Mary Ann Knight, manager of the Dahlonega-Lumpkin County Chamber of Commerce's visitors center, said she's been taking 50 to 60 calls a day from racers and potential tourists this week concerned whether Dahlonega gas stations will be able to provide them enough fuel to get back home to surrounding states.

"I've been on the phone all this week asking gas stations, ‘Do you have gas? When do you expect gas?'" Knight said. "There's gas here, it's just a matter of finding which station."

Knight said racers and their families typically flood Dahlonega for the annual bike exposition today and the treacherous mountain race on Sunday. She said three gas stations in Dahlonega were stocked with fuel Friday, and gas station owners reported more fuel is scheduled to be delivered to area stations today and Sunday.

"I think we'll be alright if people don't keep doing this topping-off thing and leave some gas for our visitors," she said.

The bike race weekend usually rakes in about $2.2 million for Dahlonega businesses, according to the Dahlonega-Lumpkin County Chamber of Commerce.

Bly said he believes increased traffic this weekend to tourist spots across North Georgia could affect gas supply.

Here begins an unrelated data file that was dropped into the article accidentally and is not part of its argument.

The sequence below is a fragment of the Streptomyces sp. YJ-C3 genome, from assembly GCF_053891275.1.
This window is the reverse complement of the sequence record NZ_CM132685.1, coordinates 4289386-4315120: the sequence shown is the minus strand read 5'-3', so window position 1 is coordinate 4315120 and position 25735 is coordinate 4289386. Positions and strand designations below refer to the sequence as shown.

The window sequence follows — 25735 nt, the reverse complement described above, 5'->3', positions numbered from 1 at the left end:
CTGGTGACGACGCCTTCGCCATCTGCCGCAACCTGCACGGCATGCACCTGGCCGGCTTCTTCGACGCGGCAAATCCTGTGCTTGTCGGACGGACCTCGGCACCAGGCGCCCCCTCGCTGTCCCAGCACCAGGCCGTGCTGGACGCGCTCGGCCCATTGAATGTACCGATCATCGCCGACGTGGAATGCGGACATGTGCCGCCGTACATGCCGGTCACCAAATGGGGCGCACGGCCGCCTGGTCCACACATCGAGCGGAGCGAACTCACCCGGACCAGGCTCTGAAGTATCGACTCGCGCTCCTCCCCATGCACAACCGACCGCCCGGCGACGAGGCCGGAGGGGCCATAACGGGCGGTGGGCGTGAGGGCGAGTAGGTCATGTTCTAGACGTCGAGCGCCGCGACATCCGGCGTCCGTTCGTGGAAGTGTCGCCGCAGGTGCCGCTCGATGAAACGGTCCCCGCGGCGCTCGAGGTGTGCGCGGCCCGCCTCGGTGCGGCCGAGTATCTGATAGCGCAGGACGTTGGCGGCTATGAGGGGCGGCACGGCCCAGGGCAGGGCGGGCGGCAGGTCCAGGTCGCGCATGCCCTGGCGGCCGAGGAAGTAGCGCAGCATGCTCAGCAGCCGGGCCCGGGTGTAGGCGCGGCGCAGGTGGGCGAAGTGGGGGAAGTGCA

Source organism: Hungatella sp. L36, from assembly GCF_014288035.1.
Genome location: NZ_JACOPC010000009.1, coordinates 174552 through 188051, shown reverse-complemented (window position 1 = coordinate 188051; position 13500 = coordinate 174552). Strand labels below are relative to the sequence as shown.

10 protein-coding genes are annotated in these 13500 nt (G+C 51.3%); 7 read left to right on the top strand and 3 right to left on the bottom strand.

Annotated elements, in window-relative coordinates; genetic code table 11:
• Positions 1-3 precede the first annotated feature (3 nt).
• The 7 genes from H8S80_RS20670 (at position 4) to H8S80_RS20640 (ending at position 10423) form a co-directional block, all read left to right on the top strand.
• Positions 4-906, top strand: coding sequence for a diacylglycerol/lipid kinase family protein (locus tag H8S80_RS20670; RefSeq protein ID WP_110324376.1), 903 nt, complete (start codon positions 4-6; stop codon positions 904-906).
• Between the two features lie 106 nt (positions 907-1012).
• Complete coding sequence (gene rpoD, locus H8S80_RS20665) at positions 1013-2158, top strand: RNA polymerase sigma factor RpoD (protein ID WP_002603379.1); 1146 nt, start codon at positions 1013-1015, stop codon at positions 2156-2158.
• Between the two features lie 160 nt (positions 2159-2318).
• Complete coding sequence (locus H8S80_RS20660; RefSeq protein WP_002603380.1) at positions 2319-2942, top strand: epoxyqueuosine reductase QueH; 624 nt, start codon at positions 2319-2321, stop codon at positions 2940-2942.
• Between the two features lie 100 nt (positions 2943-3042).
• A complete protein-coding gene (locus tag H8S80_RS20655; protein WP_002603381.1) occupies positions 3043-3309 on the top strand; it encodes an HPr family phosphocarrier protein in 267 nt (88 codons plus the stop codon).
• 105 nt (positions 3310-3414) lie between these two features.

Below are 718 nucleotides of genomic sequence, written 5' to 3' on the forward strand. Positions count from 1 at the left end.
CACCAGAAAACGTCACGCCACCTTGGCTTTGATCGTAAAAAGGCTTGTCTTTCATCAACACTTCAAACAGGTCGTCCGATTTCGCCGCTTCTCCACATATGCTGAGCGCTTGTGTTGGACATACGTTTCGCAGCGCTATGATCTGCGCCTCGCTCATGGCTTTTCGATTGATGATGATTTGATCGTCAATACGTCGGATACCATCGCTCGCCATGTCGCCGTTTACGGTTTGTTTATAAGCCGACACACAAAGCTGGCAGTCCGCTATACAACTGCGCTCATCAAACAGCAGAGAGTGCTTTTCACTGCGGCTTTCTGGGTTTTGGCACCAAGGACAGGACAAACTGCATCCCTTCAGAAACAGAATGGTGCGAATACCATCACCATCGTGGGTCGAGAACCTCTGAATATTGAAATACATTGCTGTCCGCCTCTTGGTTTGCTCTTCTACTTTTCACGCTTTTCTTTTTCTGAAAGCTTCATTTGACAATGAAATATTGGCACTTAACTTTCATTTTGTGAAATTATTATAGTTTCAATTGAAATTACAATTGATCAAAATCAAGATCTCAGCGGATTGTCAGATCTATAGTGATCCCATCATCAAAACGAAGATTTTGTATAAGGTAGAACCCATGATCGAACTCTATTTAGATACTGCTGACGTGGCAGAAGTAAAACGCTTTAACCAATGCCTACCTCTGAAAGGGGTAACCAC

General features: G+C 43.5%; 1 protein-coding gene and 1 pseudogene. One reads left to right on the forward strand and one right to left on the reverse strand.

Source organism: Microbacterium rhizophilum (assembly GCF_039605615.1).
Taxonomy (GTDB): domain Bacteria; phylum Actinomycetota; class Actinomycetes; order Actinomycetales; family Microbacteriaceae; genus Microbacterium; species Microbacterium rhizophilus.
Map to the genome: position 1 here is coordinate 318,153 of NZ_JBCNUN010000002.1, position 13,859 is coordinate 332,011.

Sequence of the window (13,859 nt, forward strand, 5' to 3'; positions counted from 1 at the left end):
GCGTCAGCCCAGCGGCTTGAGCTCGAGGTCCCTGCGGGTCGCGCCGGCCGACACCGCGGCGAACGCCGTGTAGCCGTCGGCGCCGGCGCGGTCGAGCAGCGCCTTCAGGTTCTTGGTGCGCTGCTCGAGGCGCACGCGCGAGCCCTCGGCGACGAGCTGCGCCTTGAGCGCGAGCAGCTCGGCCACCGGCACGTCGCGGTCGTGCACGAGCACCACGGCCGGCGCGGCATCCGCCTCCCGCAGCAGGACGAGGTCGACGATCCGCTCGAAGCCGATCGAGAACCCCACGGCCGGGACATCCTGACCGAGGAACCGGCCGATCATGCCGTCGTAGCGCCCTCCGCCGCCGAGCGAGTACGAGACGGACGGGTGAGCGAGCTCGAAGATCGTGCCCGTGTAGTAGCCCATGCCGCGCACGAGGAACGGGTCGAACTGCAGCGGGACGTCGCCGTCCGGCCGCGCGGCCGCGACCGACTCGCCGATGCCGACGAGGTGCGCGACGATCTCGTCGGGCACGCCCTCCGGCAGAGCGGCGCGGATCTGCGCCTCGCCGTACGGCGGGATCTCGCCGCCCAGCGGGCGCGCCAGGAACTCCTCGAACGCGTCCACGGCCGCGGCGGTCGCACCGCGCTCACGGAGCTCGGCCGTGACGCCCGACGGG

"I suspect this weekend is going to be dicey for your area," he said. "There's a huge demand on gasoline for that area."

If your weekend plans including boating on the lake instead of traveling, you will be able to find fuel. But Gainesville Marina may have to start rationing its fuel sales if a shipment does not come in soon, said managing co-owner Philip Burton. Burton was expecting a fuel delivery Friday evening, but if not, he may ask customers to limit their purchases to make sure they don't run out of gas.

"Currently we do have some fuel here at the marina," Burton said. "We're hoping we've got enough to get us through the weekend."

What if you're planning to take an out-of-state trip? Will you find gas when you get there? That depends on where you're going, Bly said.

He said shortages have been reported in parts of the Carolinas, including Aiken, Greenville and Spartanburg in South Carolina and Charlotte, Greensboro and Asheville in North Carolina. Supplies have improved in Tennessee, including Chattanooga, Knoxville and Nashville, Bly said. Fuel supplies are fine in Florida, he added.

Bly recommended trying to reschedule your trip for a later date if you're planning to visit an area that is experiencing gas shortages this weekend. If you have to make a long trip to an area with spotty gas supply, he said to make sure your tank doesn't get below half full. Once you fall below that level, you immediately need to start looking, he said.

Then again, if you have half a tank of gas and aren't planning to go anywhere this weekend, Bly said you should avoid topping off your tank in panic.

"You've got plenty," he said.

Senior content editor Edie Rogers and reporters Jessica Jordan and Melissa Weinman contributed to this report.